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Life in the Time of Corona

The Myrtle

Karen McAferty Morris

Karen McAferty Morris is Poetry Editor of the National League of American Pen Women’s magazine The Pen Woman. Her chapbook Elemental was published in April 2018, followed by Confluence in May 2020, both of which were awarded first place in the NLAPW's Vinnie Ream Competition in Poetry.

The three of them grew up together like cousins,

the pine, live oak, and myrtle, planted in a cluster

filling the sky and shading the path down to the dock

and little bayou, and I loved how the myrtle’s three trunks

rose and leaned out fluttering slender pointed-leaved branches

like someone lifting arms to show the view.

Cut off from gatherings, galleries, restaurants, and shops

during quarantine, we encamped on the back porch

through the mild, breezy weekend afternoons, savoring

good wine and soft blues, observing the birds and changing tides,

discussing current events, reminiscing, making and adjusting

plans, watching the sun set. With just the two of us,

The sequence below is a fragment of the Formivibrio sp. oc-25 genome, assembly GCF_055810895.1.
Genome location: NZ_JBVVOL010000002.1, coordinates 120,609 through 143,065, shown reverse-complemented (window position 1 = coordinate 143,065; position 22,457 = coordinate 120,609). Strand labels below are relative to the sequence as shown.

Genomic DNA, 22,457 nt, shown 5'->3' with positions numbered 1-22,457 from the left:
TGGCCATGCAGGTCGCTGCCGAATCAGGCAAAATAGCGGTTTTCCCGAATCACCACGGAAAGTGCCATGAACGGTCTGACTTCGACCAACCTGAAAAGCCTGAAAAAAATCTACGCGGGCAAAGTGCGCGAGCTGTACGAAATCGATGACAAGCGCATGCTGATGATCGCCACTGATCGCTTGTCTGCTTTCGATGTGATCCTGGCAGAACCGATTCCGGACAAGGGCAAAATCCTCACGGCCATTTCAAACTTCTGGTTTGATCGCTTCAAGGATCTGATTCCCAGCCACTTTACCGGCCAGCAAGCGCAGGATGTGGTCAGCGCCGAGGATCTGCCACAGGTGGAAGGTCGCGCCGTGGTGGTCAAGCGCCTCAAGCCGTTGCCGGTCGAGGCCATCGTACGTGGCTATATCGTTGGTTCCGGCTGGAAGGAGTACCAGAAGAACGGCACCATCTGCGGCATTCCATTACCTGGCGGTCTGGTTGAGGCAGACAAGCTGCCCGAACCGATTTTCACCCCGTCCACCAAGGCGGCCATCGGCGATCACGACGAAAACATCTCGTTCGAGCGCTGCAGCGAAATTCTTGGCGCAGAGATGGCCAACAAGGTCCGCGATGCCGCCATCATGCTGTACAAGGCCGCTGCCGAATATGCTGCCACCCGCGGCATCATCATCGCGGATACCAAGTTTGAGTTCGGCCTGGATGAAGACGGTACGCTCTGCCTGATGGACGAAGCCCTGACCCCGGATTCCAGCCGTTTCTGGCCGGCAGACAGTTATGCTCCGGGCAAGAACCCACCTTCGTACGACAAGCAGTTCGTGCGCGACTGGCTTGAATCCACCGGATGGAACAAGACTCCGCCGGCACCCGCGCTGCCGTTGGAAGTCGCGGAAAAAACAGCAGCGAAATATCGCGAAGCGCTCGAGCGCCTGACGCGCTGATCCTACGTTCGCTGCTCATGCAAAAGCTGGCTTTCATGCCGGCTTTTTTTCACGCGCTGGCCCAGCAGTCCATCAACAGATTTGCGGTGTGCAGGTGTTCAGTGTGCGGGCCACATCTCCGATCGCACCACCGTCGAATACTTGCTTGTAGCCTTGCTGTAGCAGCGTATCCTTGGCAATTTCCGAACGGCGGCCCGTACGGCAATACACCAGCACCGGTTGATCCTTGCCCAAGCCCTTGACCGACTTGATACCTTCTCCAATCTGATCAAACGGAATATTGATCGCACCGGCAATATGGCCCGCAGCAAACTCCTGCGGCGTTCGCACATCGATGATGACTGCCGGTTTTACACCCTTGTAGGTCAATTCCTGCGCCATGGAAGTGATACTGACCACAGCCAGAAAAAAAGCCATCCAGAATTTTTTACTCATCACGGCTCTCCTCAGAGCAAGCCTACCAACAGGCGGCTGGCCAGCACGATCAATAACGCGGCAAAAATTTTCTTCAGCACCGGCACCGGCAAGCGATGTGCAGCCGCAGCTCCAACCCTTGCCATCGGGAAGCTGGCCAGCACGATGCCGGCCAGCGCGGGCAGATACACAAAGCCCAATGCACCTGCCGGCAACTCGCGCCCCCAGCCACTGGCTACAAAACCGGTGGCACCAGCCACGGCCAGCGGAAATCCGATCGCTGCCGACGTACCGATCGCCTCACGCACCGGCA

the focus was on each other, like sunlight through a skylight,

a pure brightness. We know we are among the lucky ones.

We won’t be seeing Lake Como this summer after all,

or Copenhagen. Others have lost their lives, livelihoods, still

labor in dangerous circumstances to heal, connect, and nourish.

The myrtle had died slowly over the last few years.

Its blanched, bare branches looked pitiful, an affront

to its former beauty. I finally admitted it was time. In an hour

it was gone, pieces thudding down hard except when prickly

vines threading through its branches into the other trees

made us pull hard, like they were trying to hold on.

The sky was emptier, but the view more open. Lush new

stems were rising thick from the ground near the old trunks,

promises of fragrant blossoms some year, some spring.

A relief, a balm, to think once again we’ll see the myrtle

rise strong, the tree planted on Aphrodite’s temple grounds,

and in Isaiah the one prophesized to replace the briar.

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